Elementary school recess where the held-back-for-football jocks slapped us nerds (and proud of it!) so hard between the shoulder blades, we thought our lungs would forever live in our feet.

Do you think you're hot?
Well, that's certainly a loaded question...

Upload a picture or wallpaper that you're using at the moment.

Remember this one from my trip to the Olympic Peninsula (FORKS!). Take that, Mr. Elusive Rainbow, from the window of the speeding SUV!

When was the last time you ate chicken?
Before April 2011, but not sure of an exact date.

The song(s) you listened to recently.
Anything by My Chemical Romance. Love them! And I recently downloaded Songs for Japan. Heard Womanizer by Britney Spears at the Troy, Ohio Strawberry Festival yesterday. Seriously, it was playing over the main speakers. Yep. And I hope I don't lose any followers over this, but I LOVE that song!

What were you thinking as you were doing this?
Would GRAY WORLD, LAVENDER LOVE be a good title for my Kat Wake story?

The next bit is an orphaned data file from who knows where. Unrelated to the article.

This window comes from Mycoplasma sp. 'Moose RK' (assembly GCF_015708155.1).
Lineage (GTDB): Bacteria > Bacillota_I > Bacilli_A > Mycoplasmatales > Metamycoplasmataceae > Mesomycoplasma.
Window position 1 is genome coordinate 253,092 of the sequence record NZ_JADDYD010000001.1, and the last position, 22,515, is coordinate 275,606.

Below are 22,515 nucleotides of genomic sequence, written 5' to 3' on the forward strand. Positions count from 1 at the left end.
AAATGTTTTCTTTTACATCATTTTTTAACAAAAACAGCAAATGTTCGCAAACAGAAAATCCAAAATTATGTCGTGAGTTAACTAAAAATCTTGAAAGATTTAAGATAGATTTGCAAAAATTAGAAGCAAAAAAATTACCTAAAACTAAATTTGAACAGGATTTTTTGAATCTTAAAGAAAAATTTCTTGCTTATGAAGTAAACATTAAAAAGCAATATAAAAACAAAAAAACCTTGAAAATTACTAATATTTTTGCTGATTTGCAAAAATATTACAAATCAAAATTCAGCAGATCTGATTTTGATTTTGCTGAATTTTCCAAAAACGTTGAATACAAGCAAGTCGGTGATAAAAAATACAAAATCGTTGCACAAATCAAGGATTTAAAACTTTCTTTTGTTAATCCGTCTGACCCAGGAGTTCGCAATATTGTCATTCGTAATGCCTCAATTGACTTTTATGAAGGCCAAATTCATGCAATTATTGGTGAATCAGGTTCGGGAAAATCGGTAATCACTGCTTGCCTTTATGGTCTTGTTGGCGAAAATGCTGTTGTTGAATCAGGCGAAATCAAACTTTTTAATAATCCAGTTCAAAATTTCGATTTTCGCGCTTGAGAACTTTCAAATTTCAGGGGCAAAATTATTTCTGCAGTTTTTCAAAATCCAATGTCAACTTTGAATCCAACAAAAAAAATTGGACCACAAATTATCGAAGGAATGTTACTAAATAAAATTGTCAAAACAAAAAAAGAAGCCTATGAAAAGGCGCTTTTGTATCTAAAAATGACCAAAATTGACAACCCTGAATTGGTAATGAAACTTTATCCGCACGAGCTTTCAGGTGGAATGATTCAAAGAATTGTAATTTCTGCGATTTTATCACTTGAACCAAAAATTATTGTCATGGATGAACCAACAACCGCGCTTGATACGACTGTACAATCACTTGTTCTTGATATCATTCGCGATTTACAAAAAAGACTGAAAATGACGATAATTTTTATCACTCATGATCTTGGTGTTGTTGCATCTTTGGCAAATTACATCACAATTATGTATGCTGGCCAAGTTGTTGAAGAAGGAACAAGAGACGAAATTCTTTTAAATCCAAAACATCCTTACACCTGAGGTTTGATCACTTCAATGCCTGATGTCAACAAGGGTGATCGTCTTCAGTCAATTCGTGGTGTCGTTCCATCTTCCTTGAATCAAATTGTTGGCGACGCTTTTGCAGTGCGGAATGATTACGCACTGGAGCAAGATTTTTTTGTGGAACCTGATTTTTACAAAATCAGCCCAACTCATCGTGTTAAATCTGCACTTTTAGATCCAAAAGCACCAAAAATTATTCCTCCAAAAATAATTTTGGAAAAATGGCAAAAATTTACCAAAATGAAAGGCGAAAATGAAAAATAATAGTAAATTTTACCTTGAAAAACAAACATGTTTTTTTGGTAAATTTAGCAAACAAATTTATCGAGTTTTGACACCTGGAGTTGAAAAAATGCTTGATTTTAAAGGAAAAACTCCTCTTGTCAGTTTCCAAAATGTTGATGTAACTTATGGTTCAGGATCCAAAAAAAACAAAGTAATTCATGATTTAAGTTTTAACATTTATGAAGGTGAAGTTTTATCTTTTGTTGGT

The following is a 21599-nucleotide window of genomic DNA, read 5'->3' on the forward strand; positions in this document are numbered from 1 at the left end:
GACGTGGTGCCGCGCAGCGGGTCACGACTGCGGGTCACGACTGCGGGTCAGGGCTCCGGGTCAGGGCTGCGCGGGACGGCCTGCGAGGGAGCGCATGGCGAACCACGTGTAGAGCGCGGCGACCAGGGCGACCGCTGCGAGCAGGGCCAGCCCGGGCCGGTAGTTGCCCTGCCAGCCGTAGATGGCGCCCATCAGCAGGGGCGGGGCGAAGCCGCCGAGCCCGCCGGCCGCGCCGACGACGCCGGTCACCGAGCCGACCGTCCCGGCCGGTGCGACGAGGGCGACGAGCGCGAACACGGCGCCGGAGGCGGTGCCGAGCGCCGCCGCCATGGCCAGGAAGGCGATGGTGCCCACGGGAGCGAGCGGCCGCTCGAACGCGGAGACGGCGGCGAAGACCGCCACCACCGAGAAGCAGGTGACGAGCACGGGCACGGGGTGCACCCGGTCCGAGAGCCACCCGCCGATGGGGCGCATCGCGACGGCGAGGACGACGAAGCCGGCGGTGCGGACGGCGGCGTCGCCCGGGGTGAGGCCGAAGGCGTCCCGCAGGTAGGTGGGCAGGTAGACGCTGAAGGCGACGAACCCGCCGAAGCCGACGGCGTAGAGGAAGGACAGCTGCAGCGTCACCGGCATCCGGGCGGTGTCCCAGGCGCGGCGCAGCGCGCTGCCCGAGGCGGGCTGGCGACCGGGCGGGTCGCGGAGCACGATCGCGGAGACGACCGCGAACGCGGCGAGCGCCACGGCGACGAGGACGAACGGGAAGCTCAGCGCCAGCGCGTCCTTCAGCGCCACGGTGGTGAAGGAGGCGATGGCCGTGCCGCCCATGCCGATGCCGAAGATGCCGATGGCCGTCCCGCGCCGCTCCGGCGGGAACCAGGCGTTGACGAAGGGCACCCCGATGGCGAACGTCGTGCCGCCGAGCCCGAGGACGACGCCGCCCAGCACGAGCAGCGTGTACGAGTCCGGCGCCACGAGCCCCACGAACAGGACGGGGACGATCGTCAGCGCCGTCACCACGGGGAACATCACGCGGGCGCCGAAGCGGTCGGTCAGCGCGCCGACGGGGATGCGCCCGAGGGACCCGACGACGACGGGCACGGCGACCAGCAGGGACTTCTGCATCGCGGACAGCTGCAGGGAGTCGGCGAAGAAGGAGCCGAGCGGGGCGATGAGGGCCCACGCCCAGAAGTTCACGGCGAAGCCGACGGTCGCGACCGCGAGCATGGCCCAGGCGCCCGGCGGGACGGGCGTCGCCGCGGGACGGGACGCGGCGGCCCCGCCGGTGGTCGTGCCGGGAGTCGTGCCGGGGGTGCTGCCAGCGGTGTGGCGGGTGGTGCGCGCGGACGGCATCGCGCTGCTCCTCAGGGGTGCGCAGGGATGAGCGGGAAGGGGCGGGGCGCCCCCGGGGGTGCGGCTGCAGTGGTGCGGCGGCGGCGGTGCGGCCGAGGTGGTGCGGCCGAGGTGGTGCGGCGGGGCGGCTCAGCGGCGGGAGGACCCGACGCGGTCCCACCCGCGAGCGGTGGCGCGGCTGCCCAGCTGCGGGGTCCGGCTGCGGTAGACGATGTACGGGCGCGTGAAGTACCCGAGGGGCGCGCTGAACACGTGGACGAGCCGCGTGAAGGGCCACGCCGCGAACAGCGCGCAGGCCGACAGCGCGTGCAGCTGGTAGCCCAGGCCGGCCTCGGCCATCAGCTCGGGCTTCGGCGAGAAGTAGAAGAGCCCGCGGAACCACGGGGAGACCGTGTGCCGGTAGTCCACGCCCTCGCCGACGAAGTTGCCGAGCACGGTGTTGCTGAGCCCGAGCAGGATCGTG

Do you have nicknames? What are they?
Umm, I was Ohio at Backspace, but only because I was nicknaming people left and right, Zombieland style. What can I say? I'm terrible with names. I did learn everyone's actual names by the end of the conference.

Tag 8 3 blogger friends:
Yes, I changed the rules. Sorry! How about some Backspace people!
My lovely support group for Day 2 of the conference. I love you all!
Who's listed as No. 1?
The incredible Laura! This girl could bottle Confidence and sell it at the Estee Lauder counter. We were in the same agent-author workshop (with Tonya and Eliza and a bunch of other incredible authors). Check out her query for her DARK YA, Girl in the Mirror. It sounds incredible. Can't wait to read it!
How did you get to know No. 3?
Eliza's YA Fantasy features a reptilian prince as the villain. Maybe I'm weird, but he sounds like a definite hottie to me. ;) That's about the size of my introduction when our workshop ended. The rest is...I'm not going to say history, but you know what I mean.
Leave a lovey dovey message for No. 2.

Dear Nebraska, You're a wonderful writer with a sassy, sexy story idea (Haute Mess!). Good luck submitting to all the agents you charmed, especially Scott Hoffman!

That's it! Thanks for sticking with me to the end. I'll be posting on Wednesday about the Backspace Key Note Speaker, Jonathan Maberry, and how his message relates to a certain Wall Street Journal article making its way around the writing community.